submitted by Sunday Telegraph on 23.02.2015
Sunday Telegraph (circulation, 490,000)
FEBRUARY 22, 2015
Photograph: Colourful boat moored in one of the many harbours.
View / download a copy of this article in English from the Kytherian Newsletter:
Halabi Article Kytherian Newsletter.pdf
View / download a copy of this article in Greek, as a .pdf:
Halabi article on Kythera.pdf
I have only been on Kythera two days when a local takes me aside to show me his tomatoes and sample his homemade ouzo. “Please don’t write anything about the island,” he pleads. “We don’t want people to know about it.”
If you see the way other Greek islands on the main route are overrun seasonally by hordes of tourists – think Mykonos, Santorini and Ios for starters – you'll know why Kytherians are keen to keep their little secret.
Unlike many other islands, Kythera has managed to preserve its village life and community traditions. You can still see donkeys and old ladies in black with headscarves. Religious festivals are held in caves and they make their own wine, ouzo and olive oil.
In many ways, Kythera is Greece’s best kept secret. Many Australians have never heard of it, but this is the island from which the majority of Greek Australians originated.
Kytherians set up Australia’s first cafes, milk bars, fish and chip shops, cinemas and pubs. They still consider the island “home” and are proud of their heritage. This archaeological treasure island is the site of the largest ancient shipwreck ever discovered, described as “the Titanic of the ancient world”. A tiny sister island off Kythera, known as Antikythera, is where the Antikythera mechanism – an ancient computing device described as the world’s first computer – was discovered.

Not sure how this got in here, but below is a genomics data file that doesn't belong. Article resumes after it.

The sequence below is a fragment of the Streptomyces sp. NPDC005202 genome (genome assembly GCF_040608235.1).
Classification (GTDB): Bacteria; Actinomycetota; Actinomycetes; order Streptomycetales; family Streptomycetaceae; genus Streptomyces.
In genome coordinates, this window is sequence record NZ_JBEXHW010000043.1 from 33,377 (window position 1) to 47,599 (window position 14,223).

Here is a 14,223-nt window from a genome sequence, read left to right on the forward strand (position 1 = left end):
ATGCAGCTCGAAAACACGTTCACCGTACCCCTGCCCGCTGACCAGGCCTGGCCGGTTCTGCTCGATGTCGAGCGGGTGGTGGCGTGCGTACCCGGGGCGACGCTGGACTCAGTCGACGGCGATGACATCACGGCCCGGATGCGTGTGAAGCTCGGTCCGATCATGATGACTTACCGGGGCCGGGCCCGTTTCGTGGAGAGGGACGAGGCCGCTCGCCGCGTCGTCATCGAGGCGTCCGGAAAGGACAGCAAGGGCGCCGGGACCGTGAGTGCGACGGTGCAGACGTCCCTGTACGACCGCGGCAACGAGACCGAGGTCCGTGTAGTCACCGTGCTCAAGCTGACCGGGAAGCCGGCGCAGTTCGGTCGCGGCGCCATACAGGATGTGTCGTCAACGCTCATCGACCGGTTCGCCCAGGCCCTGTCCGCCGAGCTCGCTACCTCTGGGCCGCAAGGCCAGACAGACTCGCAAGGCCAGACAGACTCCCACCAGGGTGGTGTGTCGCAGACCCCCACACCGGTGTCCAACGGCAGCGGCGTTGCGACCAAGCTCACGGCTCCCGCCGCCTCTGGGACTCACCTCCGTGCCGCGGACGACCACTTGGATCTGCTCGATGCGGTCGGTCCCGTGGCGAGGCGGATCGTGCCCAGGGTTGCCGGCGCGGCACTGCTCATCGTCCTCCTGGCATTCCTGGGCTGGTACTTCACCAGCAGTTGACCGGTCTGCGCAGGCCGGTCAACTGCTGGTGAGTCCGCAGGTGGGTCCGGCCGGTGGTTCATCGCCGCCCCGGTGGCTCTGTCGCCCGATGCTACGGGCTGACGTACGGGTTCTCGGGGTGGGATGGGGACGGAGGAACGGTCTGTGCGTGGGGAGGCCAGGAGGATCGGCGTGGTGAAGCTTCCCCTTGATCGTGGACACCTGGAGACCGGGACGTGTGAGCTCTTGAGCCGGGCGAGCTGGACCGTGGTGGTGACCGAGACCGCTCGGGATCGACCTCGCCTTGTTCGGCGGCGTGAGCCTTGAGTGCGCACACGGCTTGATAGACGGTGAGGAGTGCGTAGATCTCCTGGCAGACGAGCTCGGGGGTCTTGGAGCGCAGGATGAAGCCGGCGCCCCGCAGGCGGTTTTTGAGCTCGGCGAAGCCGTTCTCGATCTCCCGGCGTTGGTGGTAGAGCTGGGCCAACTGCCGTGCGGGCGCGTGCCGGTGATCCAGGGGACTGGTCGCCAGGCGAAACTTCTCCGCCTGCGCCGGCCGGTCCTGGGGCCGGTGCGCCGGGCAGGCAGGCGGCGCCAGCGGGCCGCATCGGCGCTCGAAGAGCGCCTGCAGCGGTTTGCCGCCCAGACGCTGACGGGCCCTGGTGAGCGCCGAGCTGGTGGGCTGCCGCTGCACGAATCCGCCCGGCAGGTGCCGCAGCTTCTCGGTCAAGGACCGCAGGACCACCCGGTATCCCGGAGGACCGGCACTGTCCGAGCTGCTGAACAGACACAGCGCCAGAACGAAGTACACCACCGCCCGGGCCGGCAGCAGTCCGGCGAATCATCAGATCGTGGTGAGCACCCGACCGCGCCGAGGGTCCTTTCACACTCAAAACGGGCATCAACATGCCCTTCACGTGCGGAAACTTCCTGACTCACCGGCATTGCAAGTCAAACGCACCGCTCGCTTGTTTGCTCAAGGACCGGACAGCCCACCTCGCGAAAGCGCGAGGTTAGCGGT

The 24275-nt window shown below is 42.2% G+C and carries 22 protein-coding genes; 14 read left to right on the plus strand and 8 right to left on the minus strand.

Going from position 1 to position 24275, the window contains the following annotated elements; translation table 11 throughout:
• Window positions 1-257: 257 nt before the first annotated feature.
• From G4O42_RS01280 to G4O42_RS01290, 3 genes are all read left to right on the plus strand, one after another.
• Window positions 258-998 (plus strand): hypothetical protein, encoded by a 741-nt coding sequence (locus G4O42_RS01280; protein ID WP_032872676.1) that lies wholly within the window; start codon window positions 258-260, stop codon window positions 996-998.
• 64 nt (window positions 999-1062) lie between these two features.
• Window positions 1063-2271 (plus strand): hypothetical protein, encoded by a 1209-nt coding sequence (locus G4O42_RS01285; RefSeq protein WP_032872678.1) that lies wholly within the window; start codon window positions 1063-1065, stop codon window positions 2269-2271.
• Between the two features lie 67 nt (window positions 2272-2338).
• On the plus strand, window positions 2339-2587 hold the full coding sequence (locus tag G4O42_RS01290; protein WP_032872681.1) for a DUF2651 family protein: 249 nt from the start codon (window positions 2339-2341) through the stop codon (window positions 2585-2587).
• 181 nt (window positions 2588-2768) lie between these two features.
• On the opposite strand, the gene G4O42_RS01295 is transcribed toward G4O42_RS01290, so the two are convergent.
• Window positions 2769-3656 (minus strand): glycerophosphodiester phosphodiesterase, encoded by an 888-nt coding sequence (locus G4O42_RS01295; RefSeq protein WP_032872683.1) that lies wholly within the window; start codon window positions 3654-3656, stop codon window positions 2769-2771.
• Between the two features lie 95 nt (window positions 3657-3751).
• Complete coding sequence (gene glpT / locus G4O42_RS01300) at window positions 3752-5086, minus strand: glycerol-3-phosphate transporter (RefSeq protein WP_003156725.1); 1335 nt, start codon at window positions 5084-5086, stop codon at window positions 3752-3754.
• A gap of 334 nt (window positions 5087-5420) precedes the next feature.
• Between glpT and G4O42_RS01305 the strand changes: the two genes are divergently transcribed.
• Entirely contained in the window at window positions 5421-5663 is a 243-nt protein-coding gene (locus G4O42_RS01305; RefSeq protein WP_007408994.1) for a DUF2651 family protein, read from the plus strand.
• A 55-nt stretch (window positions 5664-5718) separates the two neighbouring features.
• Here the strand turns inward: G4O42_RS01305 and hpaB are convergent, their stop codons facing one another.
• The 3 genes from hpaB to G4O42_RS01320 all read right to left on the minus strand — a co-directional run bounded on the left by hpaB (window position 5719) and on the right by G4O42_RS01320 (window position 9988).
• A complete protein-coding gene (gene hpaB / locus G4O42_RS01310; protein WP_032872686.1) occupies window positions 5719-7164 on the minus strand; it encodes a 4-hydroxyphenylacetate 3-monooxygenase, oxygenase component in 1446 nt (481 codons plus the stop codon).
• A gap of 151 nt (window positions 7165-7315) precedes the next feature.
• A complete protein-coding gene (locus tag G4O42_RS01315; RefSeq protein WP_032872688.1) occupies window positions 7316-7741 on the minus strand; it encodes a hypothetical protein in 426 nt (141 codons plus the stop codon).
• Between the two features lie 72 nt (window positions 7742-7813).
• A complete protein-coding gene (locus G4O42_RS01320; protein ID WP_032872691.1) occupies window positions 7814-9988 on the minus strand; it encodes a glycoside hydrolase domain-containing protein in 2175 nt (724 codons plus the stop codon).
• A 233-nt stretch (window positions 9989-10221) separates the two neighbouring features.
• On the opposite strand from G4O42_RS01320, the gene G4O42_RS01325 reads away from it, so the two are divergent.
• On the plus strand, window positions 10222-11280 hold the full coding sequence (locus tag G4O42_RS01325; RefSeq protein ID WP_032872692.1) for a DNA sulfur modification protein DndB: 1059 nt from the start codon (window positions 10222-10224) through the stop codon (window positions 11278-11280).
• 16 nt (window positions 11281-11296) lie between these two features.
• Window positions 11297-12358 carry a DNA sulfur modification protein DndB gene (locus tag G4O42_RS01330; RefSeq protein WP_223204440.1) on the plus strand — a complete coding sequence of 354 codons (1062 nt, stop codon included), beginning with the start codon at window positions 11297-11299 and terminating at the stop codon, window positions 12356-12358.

Kythera will be the focus later this year of a part-Australian funded archaeological exploration dive to search the wreck of British brig Mentor, the ship carrying the stolen Elgin marbles from the Parthenon that sank just off the island’s coast. Part of the Ionian Islands in the region of Attica, far from cruise ship and tourist routes, Kythera sits at the foot of the Peloponnese at the crossroads of three seas – the Ionian, Aegean and Cretan.
At 280 sq km, it’s one of Greece’s largest islands. In mythology, Kythera (Kithira or Cythera) is known as the birthplace of Aphrodite, the goddess of love and beauty.
As I discover, Kythera is like every Greek island woven into one. At the southern end, the capital, Chora, is a stereotypically picturesque blue and white Greek cobblestone-paved town that fits my every Cycladian fantasy. I drive 10km out of Chora and feel like I'm in Tuscany with rolling green hills, green conifers and Tuscan-style ochre stone farmhouses. Then a little further north, I see deserted stone buildings and low beach scrub with rocky red beaches at the end of mountain goat tracks – I could be on Mars.